How the black gold is grown in the desert

We received instructions to investigate the exact circumstances of production, packing and transport of consignments of blueberries in order to minimize the risk of damages upon arrival, as blueberries are a challenging commodity for insurance companies due to its high value and sensitiveness to delays, temperatures and other issues.

Blueberry production in Peru is centralized in the La Libertad region on the north coast, and is expected to grow rapidly in the coming years due to the ‘Chavimochic Special Project’, which is an irrigation system that extends throughout much of the coast of the La Libertad Region.

Chavimochic is an acronym formed by the first syllables of the names of the four valleys that cross the Madre Canal of the project : Chao, Viru, Moche and Chicama.

This project that started about 30 years ago was vital for the development of the state of La Libertad, especially the production of asparagus, avocados and sugar-cane. In 2014 preliminary work started to add a further 63 thousand hectares and improve irrigation in 48 thousand more. The objective is also to construct dams and water basins to store water temporarily. It is for this reason that the production of blueberries is expanding in such a rapid manner, as more land is available due to the irrigation project. As blueberries grow best in acid soils, each farm has a system of filtration and irrigation, monitoring and adjusting fertilisers via the irrigation system.

Blueberries now are one of Peru’s most valuable fresh fruit export, an impressive leap from virtually nothing, less than 10 years ago.


Harvest is done manually, with several workers selecting the ripe berries and carefully removing them from the plant and placing them in trays. The trays are regularly picked up by small vans and taken to precooling rooms, where they get a quality check and are placed onto pallets. The pallets are taken to the cold storage, where the pulp temperature of the fruit is decreased to around + 5.0°C in 35 to 45 minutes.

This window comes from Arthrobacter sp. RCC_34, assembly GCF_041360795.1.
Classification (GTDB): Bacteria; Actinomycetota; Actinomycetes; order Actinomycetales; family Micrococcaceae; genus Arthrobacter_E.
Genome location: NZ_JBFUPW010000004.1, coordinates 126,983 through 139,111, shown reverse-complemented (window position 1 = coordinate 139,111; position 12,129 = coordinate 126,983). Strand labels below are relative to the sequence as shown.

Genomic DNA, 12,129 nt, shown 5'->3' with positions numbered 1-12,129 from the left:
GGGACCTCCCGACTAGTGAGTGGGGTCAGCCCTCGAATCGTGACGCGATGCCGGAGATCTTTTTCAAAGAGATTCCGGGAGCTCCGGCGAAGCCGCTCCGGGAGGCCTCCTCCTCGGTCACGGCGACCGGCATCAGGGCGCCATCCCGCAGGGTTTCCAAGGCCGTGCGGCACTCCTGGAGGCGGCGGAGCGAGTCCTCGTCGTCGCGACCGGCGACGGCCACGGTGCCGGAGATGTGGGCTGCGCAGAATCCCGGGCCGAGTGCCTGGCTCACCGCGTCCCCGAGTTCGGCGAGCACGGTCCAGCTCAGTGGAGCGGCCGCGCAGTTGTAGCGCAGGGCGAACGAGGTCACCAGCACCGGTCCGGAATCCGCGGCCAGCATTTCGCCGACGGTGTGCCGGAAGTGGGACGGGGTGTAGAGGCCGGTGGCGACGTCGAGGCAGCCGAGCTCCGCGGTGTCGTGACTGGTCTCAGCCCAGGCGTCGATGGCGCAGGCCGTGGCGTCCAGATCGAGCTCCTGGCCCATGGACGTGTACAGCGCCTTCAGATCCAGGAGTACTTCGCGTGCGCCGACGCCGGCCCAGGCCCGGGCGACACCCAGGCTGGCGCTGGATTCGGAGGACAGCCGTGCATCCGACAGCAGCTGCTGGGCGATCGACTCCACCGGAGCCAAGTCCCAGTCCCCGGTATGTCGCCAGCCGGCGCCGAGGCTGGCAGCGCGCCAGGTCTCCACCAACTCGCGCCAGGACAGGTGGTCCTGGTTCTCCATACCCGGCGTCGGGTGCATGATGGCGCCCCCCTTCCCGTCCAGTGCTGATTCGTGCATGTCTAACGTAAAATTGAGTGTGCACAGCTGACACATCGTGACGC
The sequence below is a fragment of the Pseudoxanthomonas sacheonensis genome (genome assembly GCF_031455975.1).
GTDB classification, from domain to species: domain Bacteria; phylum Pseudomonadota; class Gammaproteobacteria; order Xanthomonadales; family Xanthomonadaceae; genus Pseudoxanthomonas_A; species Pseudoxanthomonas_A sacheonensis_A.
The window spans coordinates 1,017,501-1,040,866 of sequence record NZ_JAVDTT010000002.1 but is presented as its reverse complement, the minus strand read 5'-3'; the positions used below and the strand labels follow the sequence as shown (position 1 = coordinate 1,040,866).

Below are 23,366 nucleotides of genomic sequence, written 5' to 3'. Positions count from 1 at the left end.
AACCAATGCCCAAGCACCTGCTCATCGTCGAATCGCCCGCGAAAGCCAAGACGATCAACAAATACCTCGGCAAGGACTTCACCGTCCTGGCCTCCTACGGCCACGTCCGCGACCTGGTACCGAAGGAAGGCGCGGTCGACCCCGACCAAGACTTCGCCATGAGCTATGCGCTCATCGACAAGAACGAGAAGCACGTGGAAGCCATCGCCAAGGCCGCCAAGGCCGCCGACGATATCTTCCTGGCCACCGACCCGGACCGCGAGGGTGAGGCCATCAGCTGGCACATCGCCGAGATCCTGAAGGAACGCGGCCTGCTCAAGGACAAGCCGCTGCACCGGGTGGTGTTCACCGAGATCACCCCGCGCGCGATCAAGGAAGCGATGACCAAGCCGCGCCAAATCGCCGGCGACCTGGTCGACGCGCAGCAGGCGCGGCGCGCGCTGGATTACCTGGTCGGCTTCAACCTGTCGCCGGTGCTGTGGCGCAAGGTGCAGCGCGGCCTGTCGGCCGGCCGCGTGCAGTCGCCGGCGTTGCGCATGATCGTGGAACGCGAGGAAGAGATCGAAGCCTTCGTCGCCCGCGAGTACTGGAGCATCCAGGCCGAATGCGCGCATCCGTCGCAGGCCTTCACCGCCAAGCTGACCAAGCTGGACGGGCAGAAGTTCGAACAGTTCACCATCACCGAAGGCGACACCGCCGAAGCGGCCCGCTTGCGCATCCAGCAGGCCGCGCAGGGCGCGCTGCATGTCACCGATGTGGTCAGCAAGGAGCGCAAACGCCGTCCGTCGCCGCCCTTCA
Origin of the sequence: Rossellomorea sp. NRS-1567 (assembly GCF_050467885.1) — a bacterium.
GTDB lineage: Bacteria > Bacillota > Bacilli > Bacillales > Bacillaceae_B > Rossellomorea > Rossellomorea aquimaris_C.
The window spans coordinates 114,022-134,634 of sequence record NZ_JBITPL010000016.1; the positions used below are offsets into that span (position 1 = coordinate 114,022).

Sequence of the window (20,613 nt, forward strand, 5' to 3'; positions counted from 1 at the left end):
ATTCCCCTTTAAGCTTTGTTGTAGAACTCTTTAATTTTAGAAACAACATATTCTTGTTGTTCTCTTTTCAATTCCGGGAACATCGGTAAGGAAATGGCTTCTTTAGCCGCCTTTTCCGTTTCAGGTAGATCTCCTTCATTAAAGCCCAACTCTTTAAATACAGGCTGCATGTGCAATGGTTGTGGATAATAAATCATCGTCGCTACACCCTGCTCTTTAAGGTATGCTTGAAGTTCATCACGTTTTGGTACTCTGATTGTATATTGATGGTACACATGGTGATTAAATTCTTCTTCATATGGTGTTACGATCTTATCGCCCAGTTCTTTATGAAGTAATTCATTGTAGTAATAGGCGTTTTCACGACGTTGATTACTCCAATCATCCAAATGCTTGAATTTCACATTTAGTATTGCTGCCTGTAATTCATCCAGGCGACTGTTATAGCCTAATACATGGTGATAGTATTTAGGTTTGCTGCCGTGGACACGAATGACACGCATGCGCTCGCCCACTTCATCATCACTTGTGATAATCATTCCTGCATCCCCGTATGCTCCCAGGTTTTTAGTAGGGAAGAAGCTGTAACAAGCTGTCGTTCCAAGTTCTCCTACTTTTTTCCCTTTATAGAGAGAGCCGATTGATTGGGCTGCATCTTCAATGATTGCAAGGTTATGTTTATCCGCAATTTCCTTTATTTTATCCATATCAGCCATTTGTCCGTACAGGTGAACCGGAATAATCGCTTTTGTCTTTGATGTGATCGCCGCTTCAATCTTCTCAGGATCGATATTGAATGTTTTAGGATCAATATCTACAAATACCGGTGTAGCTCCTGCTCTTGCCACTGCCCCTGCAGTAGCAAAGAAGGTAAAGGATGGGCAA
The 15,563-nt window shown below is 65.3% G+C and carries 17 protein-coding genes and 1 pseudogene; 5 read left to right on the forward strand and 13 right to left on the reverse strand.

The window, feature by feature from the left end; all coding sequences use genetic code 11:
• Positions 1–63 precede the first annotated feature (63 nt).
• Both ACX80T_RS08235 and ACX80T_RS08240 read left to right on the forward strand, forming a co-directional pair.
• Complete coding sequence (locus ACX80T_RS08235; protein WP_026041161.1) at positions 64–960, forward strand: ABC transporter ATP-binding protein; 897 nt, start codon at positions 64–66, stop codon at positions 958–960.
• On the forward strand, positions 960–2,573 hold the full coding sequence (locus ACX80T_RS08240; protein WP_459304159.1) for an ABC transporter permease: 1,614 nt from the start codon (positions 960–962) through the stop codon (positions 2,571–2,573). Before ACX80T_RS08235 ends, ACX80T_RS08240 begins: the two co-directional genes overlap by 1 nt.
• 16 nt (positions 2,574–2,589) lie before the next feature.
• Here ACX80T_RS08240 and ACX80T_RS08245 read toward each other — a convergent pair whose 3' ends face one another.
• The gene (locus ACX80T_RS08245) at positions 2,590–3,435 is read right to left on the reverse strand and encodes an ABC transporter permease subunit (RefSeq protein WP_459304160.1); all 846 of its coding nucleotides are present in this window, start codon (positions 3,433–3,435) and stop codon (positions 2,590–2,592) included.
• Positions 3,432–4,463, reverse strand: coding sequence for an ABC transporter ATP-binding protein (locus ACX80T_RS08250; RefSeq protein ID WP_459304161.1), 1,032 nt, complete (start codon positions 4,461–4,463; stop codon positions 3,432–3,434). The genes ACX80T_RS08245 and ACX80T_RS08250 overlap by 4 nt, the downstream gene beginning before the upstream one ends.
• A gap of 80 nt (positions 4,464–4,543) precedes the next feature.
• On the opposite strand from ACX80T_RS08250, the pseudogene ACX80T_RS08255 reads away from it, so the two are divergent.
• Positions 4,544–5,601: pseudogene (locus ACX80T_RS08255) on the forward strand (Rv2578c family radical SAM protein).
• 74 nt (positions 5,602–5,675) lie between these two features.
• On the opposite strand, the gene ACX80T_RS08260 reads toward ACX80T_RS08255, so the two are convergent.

That same day, the berries are picked up by refrigerated trucks and taken to the packing stations, where they are sorted on size and quality and are packed for transport, according to the customer’s wishes. The cargo is palletized and cooled again to a temperature around 0.0°C – +1.0°C, after which they are stored in the warehouse at approx. -1.0°C. Within a period of 24 hours, the harvested fruit is cooled down, packed and ready to be loaded in refrigerated containers.


Each step, from production through harvest until logistics was closely monitored, checked and documented. Our investigations revealed that for fresh blueberries to arrive in a good condition at destination, an advanced, detailed and professional way of cultivation, harvest, packing and logistics is necessary.

A selection of possible issues: improper handling operations in the field, lack of quality control, failure of traceability, non-compliance with cooling-down process, missing temperature recorders, etc.

Although auditing is not that common in the fresh fruit industry so far, many insurance companies and broker nowadays see the benefit of this type of loss prevention.